FAQ for Caregivers
Was your child recently diagnosed with autism? Are you beginning to navigate treatment for your child? Before you get started, check out these FAQs about ABA therapy.
What is the goal of ABA therapy?
ABA therapy is designed to support autistic individuals and their families, achieve their identified goals, and improve their quality of life. ABA-based interventions are supported by decades of research and enhance social, communication, play, and adaptive skills. Services incorporate the needs and interests of the autistic individual and their caregiver(s). A behavior analyst delivers the ABA services with the help of behavior technicians, who often provide direct care to the autistic individual. Services are tailored to the individual’s unique needs, with their feedback, and evolve over time. Services for children may look quite different than services for adults, given the individuals’ needs differ over time.
What is “contemporary ABA” therapy?
At LEARN, we refer to our approach as “contemporary ABA.” It is an evolved approach to ABA therapy that promotes individualized treatment, naturalistic and play-based teaching, and is person-centered. LEARN provides a contemporary approach that acknowledges the evolution of ABA, values the individual and their family, and creates space for individuality. Practicing contemporary ABA therapy means that our behavior analysts deeply understand their responsibility to positively and meaningfully impact the lives of the individuals served.
How many hours of ABA therapy will my child receive?
Your child’s hours will be determined between you and your behavior analyst. Your behavior analyst recommends hours based on assessing your child’s needs, other therapies received, and your feedback as the parent/caregiver. Focused programs range from 10-25 hours per week, and comprehensive programs range from 30-40 hours weekly. At LEARN, we provide home-based, center-based, and community-based services, and you can reach out to your local clinical director to find out which services are available in your area. Check out this video to learn about the number of hours clinically recommended for your child.
Are your ABA therapy services individualized?
Absolutely! Each autistic person we serve is unique, and we believe that should be celebrated. Our goal is to promote individual interests and incorporate those into ABA therapy. Behavior analysts make individualized recommendations for services, including hours based on the child and customized goals that fit their needs. Behavior therapists receive training on how to understand the preferences of their clients and include those in sessions to make them fun, rewarding, and engaging.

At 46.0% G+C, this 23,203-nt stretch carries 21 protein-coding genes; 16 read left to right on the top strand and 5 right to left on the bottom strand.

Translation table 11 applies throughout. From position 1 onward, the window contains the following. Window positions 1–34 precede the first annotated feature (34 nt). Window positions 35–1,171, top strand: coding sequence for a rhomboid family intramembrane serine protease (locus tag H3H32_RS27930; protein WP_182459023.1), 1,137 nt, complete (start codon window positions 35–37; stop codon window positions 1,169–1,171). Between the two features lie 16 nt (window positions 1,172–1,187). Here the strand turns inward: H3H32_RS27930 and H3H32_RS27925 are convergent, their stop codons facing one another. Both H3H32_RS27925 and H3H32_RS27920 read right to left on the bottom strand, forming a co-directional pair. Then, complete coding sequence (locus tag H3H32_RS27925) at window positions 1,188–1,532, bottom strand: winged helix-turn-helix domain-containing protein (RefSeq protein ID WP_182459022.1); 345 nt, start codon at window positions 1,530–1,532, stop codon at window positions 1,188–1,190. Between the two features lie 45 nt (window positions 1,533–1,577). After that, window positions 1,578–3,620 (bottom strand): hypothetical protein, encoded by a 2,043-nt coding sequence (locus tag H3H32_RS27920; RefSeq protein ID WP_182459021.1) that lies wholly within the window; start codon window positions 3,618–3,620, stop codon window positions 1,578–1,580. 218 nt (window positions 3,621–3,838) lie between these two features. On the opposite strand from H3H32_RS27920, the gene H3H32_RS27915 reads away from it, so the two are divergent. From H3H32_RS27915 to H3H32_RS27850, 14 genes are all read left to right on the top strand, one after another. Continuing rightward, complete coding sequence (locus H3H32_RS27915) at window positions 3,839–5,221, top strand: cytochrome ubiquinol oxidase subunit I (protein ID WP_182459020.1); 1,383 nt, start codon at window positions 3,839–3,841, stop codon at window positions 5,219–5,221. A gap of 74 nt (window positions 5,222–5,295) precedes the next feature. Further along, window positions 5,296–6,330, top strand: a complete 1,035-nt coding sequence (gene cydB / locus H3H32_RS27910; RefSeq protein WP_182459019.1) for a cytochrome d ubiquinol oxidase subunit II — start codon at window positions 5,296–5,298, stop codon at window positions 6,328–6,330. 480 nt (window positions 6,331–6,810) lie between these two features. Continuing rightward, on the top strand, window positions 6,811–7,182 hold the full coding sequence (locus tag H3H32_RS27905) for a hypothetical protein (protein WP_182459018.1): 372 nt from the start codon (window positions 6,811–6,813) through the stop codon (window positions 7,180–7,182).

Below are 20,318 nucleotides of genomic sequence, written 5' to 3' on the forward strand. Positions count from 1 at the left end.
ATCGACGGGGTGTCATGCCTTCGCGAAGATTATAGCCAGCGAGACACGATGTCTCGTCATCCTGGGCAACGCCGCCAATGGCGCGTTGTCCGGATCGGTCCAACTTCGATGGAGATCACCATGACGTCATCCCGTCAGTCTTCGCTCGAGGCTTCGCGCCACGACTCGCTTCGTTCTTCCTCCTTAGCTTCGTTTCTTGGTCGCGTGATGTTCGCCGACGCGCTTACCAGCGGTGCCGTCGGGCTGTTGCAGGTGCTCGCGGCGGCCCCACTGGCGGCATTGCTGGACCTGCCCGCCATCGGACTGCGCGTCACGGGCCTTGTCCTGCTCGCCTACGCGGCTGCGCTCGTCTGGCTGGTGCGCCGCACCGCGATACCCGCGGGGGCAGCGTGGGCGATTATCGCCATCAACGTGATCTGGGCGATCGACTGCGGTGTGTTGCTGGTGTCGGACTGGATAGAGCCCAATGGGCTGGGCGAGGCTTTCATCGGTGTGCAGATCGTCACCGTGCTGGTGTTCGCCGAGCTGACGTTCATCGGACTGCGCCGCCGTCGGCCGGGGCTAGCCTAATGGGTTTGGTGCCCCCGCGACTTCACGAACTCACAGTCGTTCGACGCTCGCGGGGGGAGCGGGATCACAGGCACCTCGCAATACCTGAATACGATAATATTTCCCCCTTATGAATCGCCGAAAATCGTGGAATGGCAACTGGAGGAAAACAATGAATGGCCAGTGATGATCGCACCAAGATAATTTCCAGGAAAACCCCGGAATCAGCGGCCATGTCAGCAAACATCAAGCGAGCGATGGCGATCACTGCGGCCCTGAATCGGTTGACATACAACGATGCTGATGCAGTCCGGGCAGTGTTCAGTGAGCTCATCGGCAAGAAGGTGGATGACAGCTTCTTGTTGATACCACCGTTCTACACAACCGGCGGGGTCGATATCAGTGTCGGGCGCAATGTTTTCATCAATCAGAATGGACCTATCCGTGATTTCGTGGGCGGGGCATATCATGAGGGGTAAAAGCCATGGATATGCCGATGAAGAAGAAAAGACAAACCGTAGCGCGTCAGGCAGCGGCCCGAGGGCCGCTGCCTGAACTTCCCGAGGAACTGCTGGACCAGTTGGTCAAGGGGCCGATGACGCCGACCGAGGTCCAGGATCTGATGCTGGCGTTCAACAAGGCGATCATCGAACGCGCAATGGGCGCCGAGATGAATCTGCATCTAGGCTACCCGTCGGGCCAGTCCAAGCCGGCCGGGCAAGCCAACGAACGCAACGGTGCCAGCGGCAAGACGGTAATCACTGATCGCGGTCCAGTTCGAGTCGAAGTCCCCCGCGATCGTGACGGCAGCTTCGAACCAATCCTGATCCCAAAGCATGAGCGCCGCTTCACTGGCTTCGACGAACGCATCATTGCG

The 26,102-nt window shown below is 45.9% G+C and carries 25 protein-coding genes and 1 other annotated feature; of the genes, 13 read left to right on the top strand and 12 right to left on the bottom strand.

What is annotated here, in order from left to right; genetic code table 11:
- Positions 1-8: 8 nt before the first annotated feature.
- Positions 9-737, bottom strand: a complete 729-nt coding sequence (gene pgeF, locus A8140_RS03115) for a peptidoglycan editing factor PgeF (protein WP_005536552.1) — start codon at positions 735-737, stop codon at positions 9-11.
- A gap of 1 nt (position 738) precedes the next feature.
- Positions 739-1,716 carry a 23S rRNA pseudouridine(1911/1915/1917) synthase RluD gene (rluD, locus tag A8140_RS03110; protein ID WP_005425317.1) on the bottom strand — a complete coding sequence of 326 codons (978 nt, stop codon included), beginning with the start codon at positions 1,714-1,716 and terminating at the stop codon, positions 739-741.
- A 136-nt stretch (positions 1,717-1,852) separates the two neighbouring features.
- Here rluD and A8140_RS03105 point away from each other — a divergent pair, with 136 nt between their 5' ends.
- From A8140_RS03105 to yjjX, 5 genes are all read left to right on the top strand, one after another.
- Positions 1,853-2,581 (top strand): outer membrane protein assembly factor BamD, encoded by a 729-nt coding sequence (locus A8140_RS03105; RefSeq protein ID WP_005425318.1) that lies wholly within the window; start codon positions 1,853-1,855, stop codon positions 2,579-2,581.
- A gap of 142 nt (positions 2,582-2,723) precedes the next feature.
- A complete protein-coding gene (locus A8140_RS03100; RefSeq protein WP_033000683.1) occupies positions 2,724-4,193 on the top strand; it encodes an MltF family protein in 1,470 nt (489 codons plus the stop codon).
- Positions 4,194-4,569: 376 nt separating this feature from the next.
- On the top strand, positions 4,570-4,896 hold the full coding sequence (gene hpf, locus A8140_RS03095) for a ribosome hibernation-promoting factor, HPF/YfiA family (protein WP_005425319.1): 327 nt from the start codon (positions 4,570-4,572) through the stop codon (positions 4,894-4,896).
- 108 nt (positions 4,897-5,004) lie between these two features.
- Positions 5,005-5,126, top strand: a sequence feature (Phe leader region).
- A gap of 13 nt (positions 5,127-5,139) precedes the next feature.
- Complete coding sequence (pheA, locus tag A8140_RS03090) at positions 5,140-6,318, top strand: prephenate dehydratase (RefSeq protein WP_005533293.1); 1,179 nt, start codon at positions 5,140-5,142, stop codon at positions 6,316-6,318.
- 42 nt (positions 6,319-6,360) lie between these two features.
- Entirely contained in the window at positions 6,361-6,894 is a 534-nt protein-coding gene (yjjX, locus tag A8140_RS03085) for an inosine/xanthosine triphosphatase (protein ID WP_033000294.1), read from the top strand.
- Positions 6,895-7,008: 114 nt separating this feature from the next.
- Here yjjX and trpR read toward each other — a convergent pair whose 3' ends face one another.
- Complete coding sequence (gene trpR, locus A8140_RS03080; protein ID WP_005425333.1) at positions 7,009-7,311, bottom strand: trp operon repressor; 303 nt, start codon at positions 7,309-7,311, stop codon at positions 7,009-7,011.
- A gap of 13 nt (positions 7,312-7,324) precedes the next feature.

How is neurodiversity integrated into your approach to ABA therapy?
Listening to the perspective of autistic folks has informed our approach to ABA therapy and led us to incorporate neurodiversity into our practice. Our goal is to elevate the autistic voices in our community, including the individuals we serve, our neurodivergent employees, and the greater neurodivergent community. We’re deeply committed to person-centered ABA therapy practices and promote assent-based care, meaning we validate the identities and experiences of neurodivergent folks and create space for autistic voices to be heard and upheld. Learn more about our commitment to neurodiversity here.
Will my child be required to do discrete trials and sit at a table?
Not all autistic folks benefit from discrete trials or table-top work. For example, a two-year-old child with lots of energy may benefit more from a play-based approach with the therapist sitting on the floor and embedding learning opportunities in play with their favorite toy. Behavior analysts overseeing the treatment plan take time to assess the individual’s needs and work collaboratively with the family to identify an approach to treatment that will work best for the child.
What if someone doesn’t want ABA therapy?
We understand that not everyone seeks ABA therapy, feels it’s the best fit, or perhaps, thinks it’s the right time to try. As with other medical services, the patient (along with their caregiver, if a child) has the right to decide when, if, and what treatment is right for them. Not all ABA therapy providers have the same approach, either, and LEARN supports a family’s right to choose a provider that meets their needs and is a good match for their treatment goals. We want families and our clients to be excited about services and encourage collaboration on our journey together.
Reviewed by Dr. Ashley Williams, PhD, LABA, BCBA-D, Sr. Clinical Director